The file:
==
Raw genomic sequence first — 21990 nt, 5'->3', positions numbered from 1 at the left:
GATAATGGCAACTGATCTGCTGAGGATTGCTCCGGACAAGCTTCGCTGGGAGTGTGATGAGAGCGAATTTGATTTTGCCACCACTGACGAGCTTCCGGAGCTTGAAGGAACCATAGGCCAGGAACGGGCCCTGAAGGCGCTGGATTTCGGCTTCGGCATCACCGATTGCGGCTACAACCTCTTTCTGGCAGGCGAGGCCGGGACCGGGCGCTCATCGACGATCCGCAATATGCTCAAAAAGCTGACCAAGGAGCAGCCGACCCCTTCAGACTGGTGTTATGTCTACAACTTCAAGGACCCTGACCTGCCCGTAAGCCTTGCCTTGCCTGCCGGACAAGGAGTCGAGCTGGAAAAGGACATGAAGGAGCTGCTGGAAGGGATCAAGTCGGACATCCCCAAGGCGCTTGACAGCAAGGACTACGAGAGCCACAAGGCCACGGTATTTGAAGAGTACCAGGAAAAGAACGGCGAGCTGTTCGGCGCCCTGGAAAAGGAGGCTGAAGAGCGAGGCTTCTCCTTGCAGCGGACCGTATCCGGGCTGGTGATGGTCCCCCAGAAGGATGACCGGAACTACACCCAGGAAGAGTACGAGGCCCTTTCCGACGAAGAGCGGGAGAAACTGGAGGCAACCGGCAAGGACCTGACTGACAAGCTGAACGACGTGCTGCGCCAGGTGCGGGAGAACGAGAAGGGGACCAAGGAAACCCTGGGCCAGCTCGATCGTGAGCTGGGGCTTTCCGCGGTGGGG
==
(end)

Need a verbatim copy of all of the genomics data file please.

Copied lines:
Raw genomic sequence first — 21990 nt, 5'->3', positions numbered from 1 at the left:
GATAATGGCAACTGATCTGCTGAGGATTGCTCCGGACAAGCTTCGCTGGGAGTGTGATGAGAGCGAATTTGATTTTGCCACCACTGACGAGCTTCCGGAGCTTGAAGGAACCATAGGCCAGGAACGGGCCCTGAAGGCGCTGGATTTCGGCTTCGGCATCACCGATTGCGGCTACAACCTCTTTCTGGCAGGCGAGGCCGGGACCGGGCGCTCATCGACGATCCGCAATATGCTCAAAAAGCTGACCAAGGAGCAGCCGACCCCTTCAGACTGGTGTTATGTCTACAACTTCAAGGACCCTGACCTGCCCGTAAGCCTTGCCTTGCCTGCCGGACAAGGAGTCGAGCTGGAAAAGGACATGAAGGAGCTGCTGGAAGGGATCAAGTCGGACATCCCCAAGGCGCTTGACAGCAAGGACTACGAGAGCCACAAGGCCACGGTATTTGAAGAGTACCAGGAAAAGAACGGCGAGCTGTTCGGCGCCCTGGAAAAGGAGGCTGAAGAGCGAGGCTTCTCCTTGCAGCGGACCGTATCCGGGCTGGTGATGGTCCCCCAGAAGGATGACCGGAACTACACCCAGGAAGAGTACGAGGCCCTTTCCGACGAAGAGCGGGAGAAACTGGAGGCAACCGGCAAGGACCTGACTGACAAGCTGAACGACGTGCTGCGCCAGGTGCGGGAGAACGAGAAGGGGACCAAGGAAACCCTGGGCCAGCTCGATCGTGAGCTGGGGCTTTCCGCGGTGGGG